Those of us who would like to see government separated from education, as it is from Church, must resist the temptation to call for that reform only on the grounds that the present government school monopoly is a mess.
It’s true of course that it is, indeed, a dreadful mess. This month’s National Adult Literacy Survey concludes that ninety million Americans have “at best, the most rudimentary” reading and math skills; that for instance, they cannot determine the difference in price between two items.
That appalling fact speaks volumes to the incompetance of teaching standards and to the corruption and dishonesty of school management, which routinely “graduates” forty percent of its students who cannot even read their diplomas. Yet it is not, by any means, the whole story; and on its own, the shocking standard of education that the government monopoly has been delivering these many years is not a conclusive argument for wholesale privatisation.
To my mind, we should rather look first at the question of values. Do we, as the people of America, believe in individual liberty, or do we not?
Freedom is what America was, and is, supposed to be all about. Yet even if somehow it could deliver the world’s finest formal education, a government monopoly on schooling would violate that value, all over the floor.
Consider: Forcing a child to attend school is not just a minor violation of his or her sovereignty over his own life, to achieve some major public objective; it’s a massive strike against his self-ownership for the twelve most formative years of his existence. He is, from the tender age of six, told what to do by Authority for the best hours of every day, for most days of every year.
This wholesale suppression of individual choice is, and was always meant to be, a devastating attack on his inclination to run his own life his own way. No wonder he graduates as a person who is submissive, obedient, or at least resigned to the impossibility of improving society; ready to be influenced by the next round of government-controlled apologists, at College or in the media.
“I agree, but what can you do?” exemplifies what I mean; and that sickens me. This is America! You can do whatever you want!
The light-bulbs went on for me only recently, when a friend in Connecticut, who is very active as a home-schooler, pointed out what learning is: Learning happens when a person obtains answers to questions.
And if the child isn’t asking a question (if he has no interest in some particular subject, that particular day) then no learning takes place.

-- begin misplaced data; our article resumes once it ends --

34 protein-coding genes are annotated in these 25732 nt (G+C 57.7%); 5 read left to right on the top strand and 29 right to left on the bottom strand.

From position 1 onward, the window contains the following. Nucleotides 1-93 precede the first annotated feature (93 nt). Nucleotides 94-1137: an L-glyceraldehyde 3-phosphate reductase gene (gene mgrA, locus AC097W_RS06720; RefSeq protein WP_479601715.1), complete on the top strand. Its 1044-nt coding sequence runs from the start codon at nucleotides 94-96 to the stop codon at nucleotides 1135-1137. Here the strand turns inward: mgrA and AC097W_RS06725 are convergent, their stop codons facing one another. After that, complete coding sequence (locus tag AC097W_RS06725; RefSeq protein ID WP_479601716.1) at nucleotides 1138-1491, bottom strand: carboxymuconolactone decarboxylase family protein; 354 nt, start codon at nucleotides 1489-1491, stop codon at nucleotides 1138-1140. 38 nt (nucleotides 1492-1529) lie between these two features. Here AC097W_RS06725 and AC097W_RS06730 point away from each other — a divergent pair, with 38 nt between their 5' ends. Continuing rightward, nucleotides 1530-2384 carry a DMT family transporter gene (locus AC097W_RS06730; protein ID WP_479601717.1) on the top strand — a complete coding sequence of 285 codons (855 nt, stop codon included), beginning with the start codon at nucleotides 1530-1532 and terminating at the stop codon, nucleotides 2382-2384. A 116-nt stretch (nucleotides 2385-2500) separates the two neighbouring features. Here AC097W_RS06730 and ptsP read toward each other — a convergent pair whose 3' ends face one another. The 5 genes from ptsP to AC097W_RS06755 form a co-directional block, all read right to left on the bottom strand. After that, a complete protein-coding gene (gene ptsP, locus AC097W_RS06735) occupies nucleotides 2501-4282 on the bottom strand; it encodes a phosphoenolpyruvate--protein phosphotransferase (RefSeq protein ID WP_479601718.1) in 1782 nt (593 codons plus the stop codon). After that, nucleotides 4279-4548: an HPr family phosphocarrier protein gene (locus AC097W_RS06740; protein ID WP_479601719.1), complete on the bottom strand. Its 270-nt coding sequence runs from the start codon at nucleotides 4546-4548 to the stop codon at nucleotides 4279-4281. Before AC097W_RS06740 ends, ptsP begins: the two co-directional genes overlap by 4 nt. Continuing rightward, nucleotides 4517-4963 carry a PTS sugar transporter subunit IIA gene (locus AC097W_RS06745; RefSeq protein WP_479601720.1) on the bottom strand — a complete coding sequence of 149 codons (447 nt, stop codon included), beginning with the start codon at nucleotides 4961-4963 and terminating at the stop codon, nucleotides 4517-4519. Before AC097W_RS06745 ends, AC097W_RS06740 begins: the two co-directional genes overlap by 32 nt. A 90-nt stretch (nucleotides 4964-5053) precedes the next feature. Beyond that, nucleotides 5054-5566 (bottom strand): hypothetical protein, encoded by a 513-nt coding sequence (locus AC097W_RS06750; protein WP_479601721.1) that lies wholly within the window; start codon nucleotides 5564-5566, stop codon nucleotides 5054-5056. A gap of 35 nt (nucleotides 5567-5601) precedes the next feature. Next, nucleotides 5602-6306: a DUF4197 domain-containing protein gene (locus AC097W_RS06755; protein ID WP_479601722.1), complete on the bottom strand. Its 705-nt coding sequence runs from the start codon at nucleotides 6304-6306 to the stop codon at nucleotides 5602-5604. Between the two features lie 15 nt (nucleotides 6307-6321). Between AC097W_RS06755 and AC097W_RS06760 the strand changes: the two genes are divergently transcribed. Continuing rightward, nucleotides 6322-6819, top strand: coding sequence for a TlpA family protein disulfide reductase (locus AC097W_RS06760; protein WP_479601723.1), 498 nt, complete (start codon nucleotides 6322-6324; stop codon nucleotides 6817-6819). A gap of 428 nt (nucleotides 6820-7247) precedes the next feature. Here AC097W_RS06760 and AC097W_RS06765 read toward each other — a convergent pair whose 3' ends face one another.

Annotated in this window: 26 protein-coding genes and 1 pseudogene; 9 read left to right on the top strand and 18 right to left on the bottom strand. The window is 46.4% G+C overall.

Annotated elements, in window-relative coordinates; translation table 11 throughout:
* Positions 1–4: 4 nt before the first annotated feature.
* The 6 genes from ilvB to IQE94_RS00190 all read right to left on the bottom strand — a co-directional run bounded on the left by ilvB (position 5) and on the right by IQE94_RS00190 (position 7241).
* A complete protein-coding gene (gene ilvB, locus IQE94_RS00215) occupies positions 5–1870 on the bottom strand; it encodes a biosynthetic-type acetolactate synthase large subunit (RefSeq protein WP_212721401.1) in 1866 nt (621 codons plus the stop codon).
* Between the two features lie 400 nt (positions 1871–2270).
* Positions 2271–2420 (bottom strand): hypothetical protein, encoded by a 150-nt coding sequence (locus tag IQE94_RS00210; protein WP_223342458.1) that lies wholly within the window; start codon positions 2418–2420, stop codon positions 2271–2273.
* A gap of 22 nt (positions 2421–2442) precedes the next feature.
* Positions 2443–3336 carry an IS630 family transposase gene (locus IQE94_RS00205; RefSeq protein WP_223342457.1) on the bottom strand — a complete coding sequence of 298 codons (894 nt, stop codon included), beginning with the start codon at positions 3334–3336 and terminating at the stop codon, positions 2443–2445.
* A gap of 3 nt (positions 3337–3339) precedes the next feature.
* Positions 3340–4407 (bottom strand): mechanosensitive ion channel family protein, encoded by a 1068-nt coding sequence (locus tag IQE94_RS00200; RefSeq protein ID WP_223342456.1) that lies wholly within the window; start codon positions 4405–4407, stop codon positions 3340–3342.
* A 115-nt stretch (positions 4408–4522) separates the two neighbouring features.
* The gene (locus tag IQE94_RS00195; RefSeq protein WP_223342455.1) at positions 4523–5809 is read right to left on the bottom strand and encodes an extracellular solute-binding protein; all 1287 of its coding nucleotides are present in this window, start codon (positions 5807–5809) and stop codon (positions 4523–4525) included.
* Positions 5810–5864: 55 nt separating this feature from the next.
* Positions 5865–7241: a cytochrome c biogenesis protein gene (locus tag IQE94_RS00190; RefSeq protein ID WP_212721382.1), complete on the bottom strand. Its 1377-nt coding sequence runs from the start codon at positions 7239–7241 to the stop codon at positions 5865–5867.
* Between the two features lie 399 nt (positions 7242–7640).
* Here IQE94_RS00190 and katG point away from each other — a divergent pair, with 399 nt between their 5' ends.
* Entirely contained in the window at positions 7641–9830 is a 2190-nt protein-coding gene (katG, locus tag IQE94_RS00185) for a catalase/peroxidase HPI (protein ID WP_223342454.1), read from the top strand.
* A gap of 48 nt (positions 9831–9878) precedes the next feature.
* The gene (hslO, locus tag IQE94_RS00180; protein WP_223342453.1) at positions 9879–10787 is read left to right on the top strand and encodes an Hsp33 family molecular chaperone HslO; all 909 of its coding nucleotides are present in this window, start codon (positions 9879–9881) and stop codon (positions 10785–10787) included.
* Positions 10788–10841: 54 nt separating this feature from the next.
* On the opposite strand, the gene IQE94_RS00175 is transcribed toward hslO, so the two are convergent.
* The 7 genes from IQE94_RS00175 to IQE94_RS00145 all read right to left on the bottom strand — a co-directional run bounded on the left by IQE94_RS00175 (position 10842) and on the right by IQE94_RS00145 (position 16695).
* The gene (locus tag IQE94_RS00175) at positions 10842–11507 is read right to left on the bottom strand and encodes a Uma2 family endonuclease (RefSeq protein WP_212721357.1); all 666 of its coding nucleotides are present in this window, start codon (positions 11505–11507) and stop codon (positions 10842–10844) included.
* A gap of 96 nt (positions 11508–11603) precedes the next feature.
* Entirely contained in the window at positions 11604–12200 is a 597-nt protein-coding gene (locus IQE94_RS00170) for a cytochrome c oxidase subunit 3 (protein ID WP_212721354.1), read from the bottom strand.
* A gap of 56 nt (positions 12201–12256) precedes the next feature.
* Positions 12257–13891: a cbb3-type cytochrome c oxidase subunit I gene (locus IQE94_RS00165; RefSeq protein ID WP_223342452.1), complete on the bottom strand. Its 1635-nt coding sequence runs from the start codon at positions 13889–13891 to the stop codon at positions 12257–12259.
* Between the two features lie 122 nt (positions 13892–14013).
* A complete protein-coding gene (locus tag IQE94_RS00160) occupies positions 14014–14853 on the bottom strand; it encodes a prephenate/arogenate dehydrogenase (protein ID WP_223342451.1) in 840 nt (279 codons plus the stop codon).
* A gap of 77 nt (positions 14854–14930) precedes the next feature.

A CLASS may happen, a teacher may labour, the kids may sit relatively still and survive, earnestly waiting for The Bell, but nothing is actually learned; because none of them happen to have an immediate interest in that subject.
The assumption that thirty or twenty or fifteen or ten or five or even only two children will want to know answers to the same questions at the same time is, when you really stop to think, a most astonishing piece of arrogance on the part of the Older, and supposedly Wiser, Generation. Why ever should they?
Yet not only government schools, but most private ones too, routinely make that assumption and go ahead and force the students in to the mold of organised classroom “education”. No wonder so many switch off and mentally check out. No wonder they are so bored out of their skulls that they grasp at anything up to and including heavy and arguably damaging use of narcotics. When you force a square peg into a round hole, you get a bent peg.
We absolutely need not fear, that but for regimented classrooms and earnest pressure from professional teachers, the innate curiosity of the human child will somehow fade away. In the first five years of life, children learn at a much higher rate than at any time later. We even master all the essentials of a complete language! Without even the “bootstrap” of some other language with which to ask questions about it! It is the most astonishing feat of learning in all of education; yet it takes place without lecture, without classroom, without professional guidance and above all without government “help”.
It occurs because humans are innately curious. Babies WANT to communicate, so somehow they learn how to do so. And when kids WANT to learn algebra, they will learn faster than any classroom teacher can keep up with them. Ditto Spanish, math, physics, logic and history.
When (not if; when — for this is America, and we can have any reform we want!) schooling is prised altogether from the deadly grasp of government, learning will explode and so will the variety of teaching methods and institutions. The then-free market in educational services will offer an almost bewildering variety of competing alternatives, to be purchased with the massive amount of money formerly stolen from us as taxes to pay for the government monopoly.
Home schooling will be served with a vast array of PC-based learning tools, to respond to just the QUESTION that is on the child’s mind at that moment. The rudiments are already in place, waiting for the politicians and their clients to get out of the way so that the market can expand exponentially.
And more formal private-school alternatives will of course flourish too, for those who prefer to buy them. But instead of suffering the dead hand of central administrative control, they will vary like the flowers of Spring.